In part one of this new two-part Passing Notes series, we break down the French duo’s bassline composition techniques to draw lessons from some of their greatest hits.
Daft Punk’s music covers a lot of genres, including some that they’ve arguably created by themselves. Despite all of the experimentation one thing that remains consistent throughout all of their productions is attention to detail. This is no different when it comes to their basslines.
After some analysis of their most famous riffs, we discovered tricks that they apply regularly in their tracks featuring busier bass parts. We also took notice of a fair amount of chord and arrangement techniques that they use to cater to the basslines.
In this article, we note these Daft Punk go-to techniques for bass composition by breaking down the chord progressions, basslines and lead parts from three of their most iconic tunes: ‘Da Funk’, ‘Around the World’ and ‘Something About Us’.
To do this, we took a four or eight-bar loop from each track and recreated the bass and other instrument parts in Ableton. To follow along, [popup_anything id=”93841″].
‘Da Funk’ was Daft Punk’s first hit, released as a single in 1995 and then included in their iconic 1997 debut album Homework. It is without a doubt one of the classics of ’90s house music despite being at a lower BPM of 111. The track’s one-note bass line is a masterclass in minimalism while the contrasting distorted TB-303 riff that comes in for the second half of the track is one of the most famous 303 riffs of all time.
The song’s key is G minor and the bass is playing a low G note with every kick, almost turning the line into a kick layer. This works in the arrangement’s context because the lead riffs on top provide patterns that are similar to more conventional active basslines.
The TB-303 riff that comes in at 2:26 also lacks low end so it cannot exactly be classified as a bassline but we want to take a look at it nonetheless.
Here’s a bounce of our recreation of four bars from ‘Da Funk’, first with the drums and stab and then with the bass parts in solo:
The 303 sequence contains the root note G, the minor 3rd A#, the minor 7th F, the perfect 4th C and the minor 6th D#. The perfect 5th D and the scale’s second note A are omitted.
The riff’s character is all about the Roland TB-303, and all of its features – including Gate, Down, Up, Accent and Slide – are used here. We used Audiorealism’s Bass Line 3 plug-in in our attempt to recreate it followed by Live’s Redux bit crusher and Waves’ MDMX Screamer to get that distorted timbre.
One other aspect of this line that stands out is the fact that the only muted note is the first 16th-note and it creates a very effective rest, providing just enough of a breather for the listener every time it loops.
Bass Composition Ideas from Da Funk:
- There’s nothing wrong with very minimal bass lines as long as the lead parts can make up for it with more melodic patterns.
- Sometimes when you think you have written a good busy bassline, try using it as a lead riff instead and program a simpler bass line that mainly focuses on complementing the kick, even as a layer.
- When sequencing basslines, (1) try omitting two or more notes from the scale so that the riff focuses on specific notes, and (2) try muting just one of the sixteen notes to get a small rhythmic rest in the riff.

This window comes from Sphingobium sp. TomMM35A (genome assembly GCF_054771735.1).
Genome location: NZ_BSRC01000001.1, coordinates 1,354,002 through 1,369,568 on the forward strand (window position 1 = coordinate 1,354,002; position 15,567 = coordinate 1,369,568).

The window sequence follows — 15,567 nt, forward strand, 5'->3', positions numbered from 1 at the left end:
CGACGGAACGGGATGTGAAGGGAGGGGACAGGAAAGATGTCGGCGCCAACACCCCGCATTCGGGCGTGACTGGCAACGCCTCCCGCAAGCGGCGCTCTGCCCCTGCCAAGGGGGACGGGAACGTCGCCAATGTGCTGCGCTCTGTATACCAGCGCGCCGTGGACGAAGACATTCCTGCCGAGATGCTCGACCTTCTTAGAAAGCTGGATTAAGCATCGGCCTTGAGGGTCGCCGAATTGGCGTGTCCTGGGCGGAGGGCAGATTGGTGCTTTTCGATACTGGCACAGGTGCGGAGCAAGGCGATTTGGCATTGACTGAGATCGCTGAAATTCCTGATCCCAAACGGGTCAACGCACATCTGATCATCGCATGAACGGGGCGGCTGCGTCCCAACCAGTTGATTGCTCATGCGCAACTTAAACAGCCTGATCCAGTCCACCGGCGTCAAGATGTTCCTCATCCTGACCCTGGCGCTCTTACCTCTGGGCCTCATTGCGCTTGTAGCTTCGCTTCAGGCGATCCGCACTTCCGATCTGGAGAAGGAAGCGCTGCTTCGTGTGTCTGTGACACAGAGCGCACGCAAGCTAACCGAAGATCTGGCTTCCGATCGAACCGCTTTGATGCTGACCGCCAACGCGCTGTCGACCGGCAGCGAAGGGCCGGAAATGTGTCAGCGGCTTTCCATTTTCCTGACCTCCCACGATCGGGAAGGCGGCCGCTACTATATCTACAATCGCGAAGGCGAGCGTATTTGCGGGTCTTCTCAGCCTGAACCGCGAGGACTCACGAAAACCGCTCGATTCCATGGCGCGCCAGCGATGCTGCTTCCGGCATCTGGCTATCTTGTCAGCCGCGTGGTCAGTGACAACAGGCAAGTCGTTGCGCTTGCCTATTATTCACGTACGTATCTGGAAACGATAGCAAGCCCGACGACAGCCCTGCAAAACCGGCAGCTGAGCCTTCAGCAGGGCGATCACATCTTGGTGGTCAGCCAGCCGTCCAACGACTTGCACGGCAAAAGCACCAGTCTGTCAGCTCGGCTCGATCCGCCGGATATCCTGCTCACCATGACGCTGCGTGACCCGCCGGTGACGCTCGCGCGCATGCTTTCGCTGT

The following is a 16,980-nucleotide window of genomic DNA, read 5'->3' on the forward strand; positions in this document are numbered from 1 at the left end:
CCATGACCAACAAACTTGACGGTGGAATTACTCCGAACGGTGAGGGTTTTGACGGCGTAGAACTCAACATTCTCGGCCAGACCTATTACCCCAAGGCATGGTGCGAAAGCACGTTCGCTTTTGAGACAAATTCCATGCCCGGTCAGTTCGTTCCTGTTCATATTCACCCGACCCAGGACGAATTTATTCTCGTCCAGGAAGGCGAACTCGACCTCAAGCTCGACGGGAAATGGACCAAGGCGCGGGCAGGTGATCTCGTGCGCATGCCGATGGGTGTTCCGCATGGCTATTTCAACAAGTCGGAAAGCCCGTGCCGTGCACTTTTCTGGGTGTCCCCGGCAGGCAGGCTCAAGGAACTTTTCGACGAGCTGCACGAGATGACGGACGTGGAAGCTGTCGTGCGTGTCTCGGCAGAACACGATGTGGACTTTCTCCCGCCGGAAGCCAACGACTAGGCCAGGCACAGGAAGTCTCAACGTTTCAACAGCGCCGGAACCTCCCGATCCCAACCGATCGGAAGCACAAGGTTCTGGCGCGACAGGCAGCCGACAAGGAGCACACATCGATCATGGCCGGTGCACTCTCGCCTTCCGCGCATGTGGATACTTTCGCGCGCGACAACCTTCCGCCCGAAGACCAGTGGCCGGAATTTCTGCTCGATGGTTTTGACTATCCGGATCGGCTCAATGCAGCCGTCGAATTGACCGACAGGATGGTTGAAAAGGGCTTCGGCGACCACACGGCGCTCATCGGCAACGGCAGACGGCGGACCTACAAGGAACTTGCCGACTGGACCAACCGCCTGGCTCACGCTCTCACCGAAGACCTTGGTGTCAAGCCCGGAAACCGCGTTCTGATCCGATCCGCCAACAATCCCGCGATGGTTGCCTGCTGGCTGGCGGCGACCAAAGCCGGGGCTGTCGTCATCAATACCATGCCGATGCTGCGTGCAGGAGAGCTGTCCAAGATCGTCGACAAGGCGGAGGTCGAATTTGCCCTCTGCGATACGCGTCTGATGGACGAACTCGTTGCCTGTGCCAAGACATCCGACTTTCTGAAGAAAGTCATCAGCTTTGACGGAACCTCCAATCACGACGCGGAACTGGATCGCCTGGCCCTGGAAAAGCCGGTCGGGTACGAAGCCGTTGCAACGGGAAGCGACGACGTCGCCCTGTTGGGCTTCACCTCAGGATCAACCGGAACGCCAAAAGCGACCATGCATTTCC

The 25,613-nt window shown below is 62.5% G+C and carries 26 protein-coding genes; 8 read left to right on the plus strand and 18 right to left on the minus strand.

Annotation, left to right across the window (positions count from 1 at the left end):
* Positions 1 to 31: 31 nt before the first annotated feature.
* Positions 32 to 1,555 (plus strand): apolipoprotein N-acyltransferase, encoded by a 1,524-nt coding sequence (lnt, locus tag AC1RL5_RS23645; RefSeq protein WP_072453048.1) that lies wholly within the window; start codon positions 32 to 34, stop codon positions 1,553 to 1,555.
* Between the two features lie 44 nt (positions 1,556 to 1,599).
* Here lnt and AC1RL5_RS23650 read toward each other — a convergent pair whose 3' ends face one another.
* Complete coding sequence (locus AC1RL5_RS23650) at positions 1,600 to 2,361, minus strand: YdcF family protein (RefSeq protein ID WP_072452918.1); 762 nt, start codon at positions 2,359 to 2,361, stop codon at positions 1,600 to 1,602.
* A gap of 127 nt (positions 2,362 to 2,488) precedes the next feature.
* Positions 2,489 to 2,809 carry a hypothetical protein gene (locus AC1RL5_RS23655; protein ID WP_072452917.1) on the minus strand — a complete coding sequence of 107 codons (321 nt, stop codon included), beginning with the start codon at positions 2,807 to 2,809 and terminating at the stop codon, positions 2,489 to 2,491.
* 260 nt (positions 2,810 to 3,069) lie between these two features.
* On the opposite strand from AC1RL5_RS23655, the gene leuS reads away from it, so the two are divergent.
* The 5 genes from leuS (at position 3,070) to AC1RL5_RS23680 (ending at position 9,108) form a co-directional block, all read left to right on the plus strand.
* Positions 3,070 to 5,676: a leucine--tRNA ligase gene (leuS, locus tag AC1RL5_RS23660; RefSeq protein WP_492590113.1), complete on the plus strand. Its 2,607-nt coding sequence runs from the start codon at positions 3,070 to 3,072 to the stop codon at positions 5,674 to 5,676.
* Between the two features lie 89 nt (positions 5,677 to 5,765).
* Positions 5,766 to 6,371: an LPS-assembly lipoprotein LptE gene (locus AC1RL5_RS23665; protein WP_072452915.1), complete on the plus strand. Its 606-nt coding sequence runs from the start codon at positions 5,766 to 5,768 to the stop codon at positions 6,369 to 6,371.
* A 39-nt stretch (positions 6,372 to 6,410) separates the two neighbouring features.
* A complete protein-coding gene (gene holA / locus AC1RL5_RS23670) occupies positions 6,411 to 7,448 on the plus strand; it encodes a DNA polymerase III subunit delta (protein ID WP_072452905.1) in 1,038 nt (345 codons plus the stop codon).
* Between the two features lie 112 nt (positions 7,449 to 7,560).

We also have a full arrangement analysis of ‘Da Funk’ in our Deconstructed series.
Around The World
‘Around The World’ was one of the singles from Homework, released the same year as the album in 1997, and it gained worldwide success as an instant club hit. A true homage to the French duo’s unspoken motto of less is more, the track only consists of five elements and the bassline plays a key role in the groove.
Speaking about the production process of this song Daft Punk have said it “was like making a Chic record with a talk box and just playing the bass on the synthesizer”.
The Chic-style disco influence is massive here and the bassline is a clear reference to ‘Good Times’ by Chic, released eighteen years before Homework. This is evident in the bassline which starts off by emphasizing quarter notes, hitting with the kick. You might also remember this style of bassline from Queen’s ‘Another One Bites the Dust’ from 1980.
The track is in the key of E minor but the bass uses the A dorian scale, which is a mode of E minor so the notes are all the same.
Here’s our recreation of two sections from the track with both sections repeating twice:
The first progression goes A minor > C major > E minor > D major. The last chord is a bit more ambiguous because the bass fill on the fourth bar of each repetition does not emphasize the D note at all as it moves down the notes of the scale.
This chord pattern is very common in popular music and Daft Punk cleverly used it again sixteen years later in ‘Get Lucky’.
Back to the bassline, there are two signature Daft Punk tricks here that we will encounter again and again while looking at their bass production techniques.
The first is that, apart from the first chord, all of the chords come in on the 16th note before the downbeat. This creates a rhythmic push that adds swing due to the repeating emphasis of offbeat notes.
The second is the use of a rhythmic lead part that works seamlessly with the bassline. The one in ‘Around The World’ just wouldn’t be as hypnotic without that funky lead synth and the reason for this is when its notes occur. It sometimes plays at the same time as the bass, catching the same rhythm, and at other times it fills in small gaps between the bass notes to add syncopation, as you can see from the below screenshot of the bass MIDI below and the lead MIDI above.